This book analyzes how success and failure in West Indies Test Match cricket have been used as vehicles for forging identity of Caribbean people during post-colonial periods. Focusing primarily on the three-term leadership of Brian Charles Lara, this work offers an assessment of links among West Indies cricket, the search for collective anti-colonial assertiveness, and the striving of Anglo-Caribbean people for identities of self-determination. The main aims behind this work can be described: demonstrating that cricket can, and has been, used as a powerful instrument of social transformation and liberation among oppressed people, within and beyond fields of play; recovering significant socioeconomic forces that lie behind a lengthy period of shameful decline in West Indies Test Match cricket; showing how inability to appreciate the value of social transformation has contributed to loss of Caribbean dominance in Test Match cricket; and, expressing the elegance, grace, and beauty of a game, at its highest competitive level.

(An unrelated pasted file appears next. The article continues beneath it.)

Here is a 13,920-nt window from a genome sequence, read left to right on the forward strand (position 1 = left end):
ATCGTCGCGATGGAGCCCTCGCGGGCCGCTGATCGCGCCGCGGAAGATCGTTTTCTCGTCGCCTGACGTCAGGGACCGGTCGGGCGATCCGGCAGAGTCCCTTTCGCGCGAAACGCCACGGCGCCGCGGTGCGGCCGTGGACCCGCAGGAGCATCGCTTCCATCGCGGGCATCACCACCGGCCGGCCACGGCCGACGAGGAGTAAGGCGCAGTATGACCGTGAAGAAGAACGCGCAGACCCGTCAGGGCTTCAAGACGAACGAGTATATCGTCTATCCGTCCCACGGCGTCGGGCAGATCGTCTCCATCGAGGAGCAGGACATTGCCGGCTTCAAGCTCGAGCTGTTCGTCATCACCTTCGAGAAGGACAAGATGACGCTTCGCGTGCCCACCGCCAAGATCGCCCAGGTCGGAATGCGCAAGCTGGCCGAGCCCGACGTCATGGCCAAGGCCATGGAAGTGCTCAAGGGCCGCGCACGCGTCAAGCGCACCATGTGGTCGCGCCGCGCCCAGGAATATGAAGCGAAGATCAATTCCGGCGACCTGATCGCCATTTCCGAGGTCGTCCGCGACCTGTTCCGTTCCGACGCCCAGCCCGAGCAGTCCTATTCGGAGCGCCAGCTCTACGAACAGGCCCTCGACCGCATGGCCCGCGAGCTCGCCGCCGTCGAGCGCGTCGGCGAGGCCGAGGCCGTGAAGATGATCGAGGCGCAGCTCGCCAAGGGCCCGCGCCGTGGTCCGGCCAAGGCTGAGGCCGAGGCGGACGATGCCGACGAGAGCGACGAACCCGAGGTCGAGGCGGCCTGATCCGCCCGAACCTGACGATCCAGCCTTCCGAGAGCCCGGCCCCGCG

These goals are clearly suited to the interests of those who wish to explore how oppressed persons of color have and have not been using routes of sporting improvisation and creativity to assert themselves over colonialism and neocolonialism.
Publisher: The Edwin Mellen Press Ltd